District 3 Executive Councilor Russell Prescott said it was his proposition to bring the traveling summer Executive Council meeting to the American Independence Museum.

“I’m honored to be here,” Prescott said. “It’s a chance to focus on the uniqueness of Exeter.” Prescott, who is a museum ambassador himself, grew up in Exeter, he said.

Prescott thanked Bray for her organization of the tour and taking the time to show the governor and Executive Council members the crucial state resource that is the museum.

Want to be a Re-Enactor?

Recently, our own Mike Welch provided some tips and analysis on all things related to re-enacting in our Lunch and Learn Series, which is presented by People’s United Bank, who share in our commitment to educating the community and providing enrichment opportunities for all. Thanks to EXTV for filming and sharing this lecture.

People’s United Bank to present Educational Lecture Series

Education and community are very important to the American Independence Museum, which are values shared by People’s United Bank and the reason behind their recent $1,000 financial contribution to support its Educational Lecture Series.

Comprised of both “Lunch and Learn” and “Evening Tavern” Talks, the series features renowned historians and authors as they discuss unique topics that shed light on lesser known aspects of American history. The next talk in the free series (8/16) is “Collecting John Paul Jones: America’s First Action Hero,” presented by J. Dennis Robinson.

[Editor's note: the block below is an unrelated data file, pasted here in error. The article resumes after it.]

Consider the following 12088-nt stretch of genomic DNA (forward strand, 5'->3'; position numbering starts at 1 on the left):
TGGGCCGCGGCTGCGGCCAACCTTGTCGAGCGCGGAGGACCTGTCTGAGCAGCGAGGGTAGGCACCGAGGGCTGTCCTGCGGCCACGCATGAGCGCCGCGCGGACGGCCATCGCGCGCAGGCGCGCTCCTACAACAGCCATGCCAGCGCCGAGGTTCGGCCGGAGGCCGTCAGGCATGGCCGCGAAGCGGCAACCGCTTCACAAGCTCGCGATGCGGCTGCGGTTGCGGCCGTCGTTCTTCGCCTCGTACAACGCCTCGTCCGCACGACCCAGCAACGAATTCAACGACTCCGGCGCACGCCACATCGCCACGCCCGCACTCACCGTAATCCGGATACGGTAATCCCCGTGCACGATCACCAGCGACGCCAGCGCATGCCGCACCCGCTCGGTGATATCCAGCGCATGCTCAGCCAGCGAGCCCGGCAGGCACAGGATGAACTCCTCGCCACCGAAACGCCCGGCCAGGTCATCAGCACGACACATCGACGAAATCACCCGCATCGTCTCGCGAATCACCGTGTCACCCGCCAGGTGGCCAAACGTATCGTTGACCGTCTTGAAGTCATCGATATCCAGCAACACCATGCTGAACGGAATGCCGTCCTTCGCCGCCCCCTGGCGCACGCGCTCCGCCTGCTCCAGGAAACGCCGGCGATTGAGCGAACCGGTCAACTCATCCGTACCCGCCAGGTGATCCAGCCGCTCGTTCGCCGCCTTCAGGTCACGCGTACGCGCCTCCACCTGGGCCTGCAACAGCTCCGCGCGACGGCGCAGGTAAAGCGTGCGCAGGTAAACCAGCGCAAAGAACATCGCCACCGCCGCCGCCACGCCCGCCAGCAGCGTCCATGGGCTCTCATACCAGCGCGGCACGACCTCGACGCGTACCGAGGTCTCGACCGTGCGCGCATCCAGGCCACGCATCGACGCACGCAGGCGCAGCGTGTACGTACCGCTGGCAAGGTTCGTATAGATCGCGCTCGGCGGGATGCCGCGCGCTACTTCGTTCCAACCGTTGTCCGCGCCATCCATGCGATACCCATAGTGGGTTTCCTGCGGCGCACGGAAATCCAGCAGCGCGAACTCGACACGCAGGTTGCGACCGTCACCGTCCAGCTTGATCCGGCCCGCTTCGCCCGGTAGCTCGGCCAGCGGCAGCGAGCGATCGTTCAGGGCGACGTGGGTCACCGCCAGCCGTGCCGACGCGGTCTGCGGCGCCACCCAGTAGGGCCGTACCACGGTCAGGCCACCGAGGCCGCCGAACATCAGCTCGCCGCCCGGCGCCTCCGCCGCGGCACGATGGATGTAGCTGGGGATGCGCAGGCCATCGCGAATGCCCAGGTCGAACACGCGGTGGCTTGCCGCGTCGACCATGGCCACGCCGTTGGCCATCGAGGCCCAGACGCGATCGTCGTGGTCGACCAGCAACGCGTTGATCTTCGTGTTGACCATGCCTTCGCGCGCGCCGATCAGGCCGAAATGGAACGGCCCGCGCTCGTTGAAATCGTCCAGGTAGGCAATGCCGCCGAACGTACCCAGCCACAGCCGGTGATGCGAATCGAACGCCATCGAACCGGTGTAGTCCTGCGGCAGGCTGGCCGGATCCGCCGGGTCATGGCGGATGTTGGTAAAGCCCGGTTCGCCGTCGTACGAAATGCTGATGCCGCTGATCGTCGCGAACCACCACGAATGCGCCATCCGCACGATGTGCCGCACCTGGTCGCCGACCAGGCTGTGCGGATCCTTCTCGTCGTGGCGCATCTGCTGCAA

“Everyone knows his name, but few know the true story behind John Paul Jones,” said Events Manager Victoria Su. “What’s interesting is that America first rejected him, but then used his name and image to sell everything from whiskey and cigarettes and women’s clothing. His name and image were even used to recruit for the U.S. Navy.”

In commenting on why People’s United Bank elected to support the remaining lectures in the series, Marc Ouellette, Vice President and Senior Market Manager, cited their intent.

“Education is very important to us,” said Ouellette, who will provide prefatory remarks at each talk. “While our expertise is in financial education, education in its purest sense enhances a community and the lives of its residents…We believe in the museum and its overarching mission to inspire civic engagement.”

Expressing gratitude at the partnership with People’s United Bank, museum Executive Director Emma Bray said the series has been designed to engage people of all ages.

“These are short, informative, engaging talks,” she added. “We are really grateful to work with People’s United Bank to present the rest of this series.”

Remaining talks include: “When Shipping Was King: The Piscataqua Region in Colonial America” on September 21; “Secrets of the American Independence Museum: Collection Close-Up” on November 7; and “Your Most Important Role in a Democracy: Thinking for Yourself” on November 16.

Due to limited space, email to pre-register for a seat. There is no cost to attend these lectures.